People always say before start a business your product has to solve a problem that people have. It seems to me that video games are for entertainment purposes and doesn't this seem a little too broad? In addition, one of the answers to this question, is that you have to find an audience and then build a product. But isn't that a little backwards for video games? Isn't the product created first and then the audience is built?
To make money you still want to find an audience when it comes to game dev ahead of development. You need this to understand the market, and what is likely to go over well, and what isn't.
For instance most gamers now adays tend to not deal well with difficult games, or only do so when the difficulty is offset by super accessibility. (like infinite lives and instant restarts.) Thus making a difficult game type that was the norm in the 90's or 80's likely wouldn't be received well by today's gaming audience.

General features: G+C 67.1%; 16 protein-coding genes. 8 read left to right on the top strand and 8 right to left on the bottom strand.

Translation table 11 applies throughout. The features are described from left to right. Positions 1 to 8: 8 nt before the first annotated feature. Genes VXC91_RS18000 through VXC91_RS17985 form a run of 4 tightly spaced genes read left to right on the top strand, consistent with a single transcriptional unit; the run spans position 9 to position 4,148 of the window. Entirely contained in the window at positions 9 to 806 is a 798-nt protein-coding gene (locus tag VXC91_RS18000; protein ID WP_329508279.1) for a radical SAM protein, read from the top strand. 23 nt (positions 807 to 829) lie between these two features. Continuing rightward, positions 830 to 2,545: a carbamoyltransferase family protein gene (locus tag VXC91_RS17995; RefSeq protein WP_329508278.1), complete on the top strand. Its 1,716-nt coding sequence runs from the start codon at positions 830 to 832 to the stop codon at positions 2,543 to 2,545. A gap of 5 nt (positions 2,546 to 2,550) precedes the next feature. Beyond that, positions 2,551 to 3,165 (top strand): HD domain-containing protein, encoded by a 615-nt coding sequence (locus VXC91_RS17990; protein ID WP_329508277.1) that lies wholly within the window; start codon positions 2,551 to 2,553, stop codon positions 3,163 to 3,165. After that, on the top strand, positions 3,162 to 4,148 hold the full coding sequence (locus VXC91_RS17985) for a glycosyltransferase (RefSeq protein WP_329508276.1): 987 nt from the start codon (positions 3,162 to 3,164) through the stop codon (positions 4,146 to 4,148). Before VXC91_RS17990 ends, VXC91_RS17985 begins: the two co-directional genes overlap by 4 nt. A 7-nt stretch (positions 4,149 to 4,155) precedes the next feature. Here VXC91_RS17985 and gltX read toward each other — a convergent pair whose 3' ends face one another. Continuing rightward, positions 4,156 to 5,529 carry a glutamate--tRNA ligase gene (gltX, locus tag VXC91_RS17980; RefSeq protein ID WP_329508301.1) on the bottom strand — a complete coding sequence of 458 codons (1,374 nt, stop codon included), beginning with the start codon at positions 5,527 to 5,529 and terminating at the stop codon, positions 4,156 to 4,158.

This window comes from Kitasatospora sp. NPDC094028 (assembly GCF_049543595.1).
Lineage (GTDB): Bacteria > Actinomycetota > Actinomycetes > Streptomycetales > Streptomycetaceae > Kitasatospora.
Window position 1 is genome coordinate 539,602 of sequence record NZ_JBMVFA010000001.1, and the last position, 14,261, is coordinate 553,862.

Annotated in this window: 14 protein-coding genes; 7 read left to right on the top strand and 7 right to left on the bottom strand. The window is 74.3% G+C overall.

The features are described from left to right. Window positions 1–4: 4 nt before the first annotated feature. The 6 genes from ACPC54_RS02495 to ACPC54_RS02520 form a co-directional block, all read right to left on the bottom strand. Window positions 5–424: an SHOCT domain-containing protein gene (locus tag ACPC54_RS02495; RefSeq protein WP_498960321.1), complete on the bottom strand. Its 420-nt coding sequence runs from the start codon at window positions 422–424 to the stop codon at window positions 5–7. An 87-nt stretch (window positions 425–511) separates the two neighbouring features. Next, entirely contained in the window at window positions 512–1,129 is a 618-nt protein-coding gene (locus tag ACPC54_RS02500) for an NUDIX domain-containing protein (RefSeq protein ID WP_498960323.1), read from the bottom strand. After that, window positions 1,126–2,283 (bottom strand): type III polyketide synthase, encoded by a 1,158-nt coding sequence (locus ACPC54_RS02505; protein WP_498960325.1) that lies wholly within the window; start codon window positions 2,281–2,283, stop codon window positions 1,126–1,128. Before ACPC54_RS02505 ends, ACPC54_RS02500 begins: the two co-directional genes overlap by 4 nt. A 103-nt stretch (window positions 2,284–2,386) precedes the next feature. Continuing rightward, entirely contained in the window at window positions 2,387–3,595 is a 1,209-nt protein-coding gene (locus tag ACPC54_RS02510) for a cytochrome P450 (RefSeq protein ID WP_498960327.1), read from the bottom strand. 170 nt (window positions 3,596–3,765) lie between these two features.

Honestly though many of the normal startup approaches like minimal viable product and such don't translate well to game development. Though there is certainly much wisdom in getting prototypes and early builds done to test out mechanics and ideas in play testing early vs wasting tons of resources to find out down the road that your game isn't fun.
Well, the broader "problem" is "attention" what is going to engage peoples attention and make them part with money?
In most of life the key driver for parting with money is to remove some "pain" out of your life.
Games absorb peoples attention, provide mental stimulation (remove boredom) and take people away from their current throught processes.
In this respect they solve the same thing a good book does ... provide escape.
For me, video games fall in the fourth level of the Maslow pyramid : self-esteem.
But some people think that video games fullfill the whole pyramid, see for instance http://www.werkkrew.com/2008/07/09/maslows-needs-and-gaming/.